The Town of Wayland held the second meeting of two discussing its Housing Production Plan (HPP) on Thursday, Nov. 18. The plan decides the affordable housing in Wayland and how to get it to 10%, the statewide goal, of all the housing in the town.
According to Chapter 40 B in the Massachusetts legal code, “The HPP shall contain at a minimum the following elements, covering a time period of five years: [one], Comprehensive housing needs assessment; [two]. Affordable housing goals; and [three]. Implementation strategies.”
However, according to Executive Director of the Wayland Housing Authority Brian Boggia, the HPP has an extra purpose.
“It helps the town focus on what our goals are and what the town needs to do to get to those goals,” Boggia said. “[It also helps us focus on] what kind of regulatory systems we have in place, what are the obstacles and how can we facilitate building more affordable housing. It’s a good tool because there are so many committees in town to deal with housing.”
The second meeting in the pair discussing the HPP for the next five years was focused on the current state of affordable housing in Wayland.
“[Wayland is] right around 10% [affordable housing], but that could change,” Boggia said. “Because of the 2020 census, we have more residents in town, but then the houses required to hit the 10% also increases. It’s a moving target.”
After that, they went into groups and dealt with more specific proposals. Boggia specifically was discussing the new Mendler Woods development near Boston Post Road in Wayland, and the specifics of the project.
“[Mendler Woods is on] very beautiful, very countrified land, and they want to build 5 units of a clustered housing development, and accessory dwelling units for rental off of each one of those,” Boggia said.
Boggia also mentioned how grouped or clustered houses can help those with specific needs outside of just being a cost saving measure.
“I have a lot of elderly parents come up to me that have a disabled child that’s at home with them,” Boggia said. “They’re worried about the future of their child. They don’t want them to end up in some kind of institution, or on the streets, they want them to be taken care of. That’s a really big one for me. The housing authority serves the neediest people in town, income wise, and mentally disabled as well as elderly people.”
While conservation and housing may seem separate, they can work along with each other to create hybrid projects such as in the Oxbow Meadows Field project.
“In the past, we’ve tried to get an old Nike missile site, and we managed to put 16 affordable units over three acres and the rest of it is open space, including soccer fields and trails,” Boggia said. “They can work together if done correctly.”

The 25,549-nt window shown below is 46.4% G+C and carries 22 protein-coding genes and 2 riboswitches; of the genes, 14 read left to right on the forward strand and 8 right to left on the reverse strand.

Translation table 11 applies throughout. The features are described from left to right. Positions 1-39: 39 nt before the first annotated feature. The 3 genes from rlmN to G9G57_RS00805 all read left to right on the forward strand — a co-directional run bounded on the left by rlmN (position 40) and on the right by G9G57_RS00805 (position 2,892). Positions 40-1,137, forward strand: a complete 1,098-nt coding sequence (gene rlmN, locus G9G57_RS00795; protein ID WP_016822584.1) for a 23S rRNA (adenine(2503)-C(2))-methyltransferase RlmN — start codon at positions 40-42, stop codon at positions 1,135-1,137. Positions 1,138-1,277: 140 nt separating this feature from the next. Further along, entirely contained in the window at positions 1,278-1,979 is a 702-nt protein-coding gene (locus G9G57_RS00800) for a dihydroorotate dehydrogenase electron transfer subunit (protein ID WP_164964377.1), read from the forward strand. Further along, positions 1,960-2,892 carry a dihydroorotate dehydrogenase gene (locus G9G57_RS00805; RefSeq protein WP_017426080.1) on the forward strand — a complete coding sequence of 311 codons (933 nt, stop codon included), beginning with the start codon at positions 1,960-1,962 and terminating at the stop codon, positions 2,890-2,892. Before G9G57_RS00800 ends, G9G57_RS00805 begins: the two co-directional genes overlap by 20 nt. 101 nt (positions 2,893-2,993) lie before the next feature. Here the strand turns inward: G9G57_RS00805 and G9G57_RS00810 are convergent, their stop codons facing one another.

Some affordable housing projects, however, can add other problems to the surrounding communities. These problems may include home values lowering according to Wayland resident and author Nish Acharya.
“People’s house values are their main source of wealth,” Acharya said. “A town that’s considered diverse, or has more affordable housing, tends to have lower home values than towns that are considered elite. The real concern, as in the sense that it’s true, is that affordable housing will lower the values of property, and that will affect their wealth, their retirement, the money they have for their kids’ colleges and other things like that.”
Also, increased traffic could be another concern of residents, due to the roads in Wayland being generally one lane.
“Another qualm that may or may not be true is that there would be increased traffic if you add 30 units [of affordable housing] somewhere,” Acharya said. “Our roads are one lane roads, extra traffic could slow things down, and we all know how it is with our schools. I think that’s the second thing that’s also accurate but much smaller.”
Junior Theodora Ghosh is a large supporter of affordable housing, and the majority of students they talked to were supporters about the subject albeit a biased sample, they said.
“Housing is a basic need and right, it should be available regardless of financial situation,” Ghosh said. “The majority of students I’ve talked to are strongly in favor of the current plans to build affordable housing in Wayland. That being said, most of the students I’ve talked to about affordable housing are either in my English class, where we are reading a book that advocates for such development, or in my personal social circle, where our beliefs generally line up.”
Boggia also discussed how public opinion of affordable housing in Wayland has changed over the years, from a more negative angle to a positive one.
“Wayland has come a long way in the past 20 or 30 years as far as support for affordable housing,” Boggia said. “Originally, people weren’t really cool with the idea of affordable housing. I think at this point, everybody is on board. We need affordable housing, so the atmosphere is better.”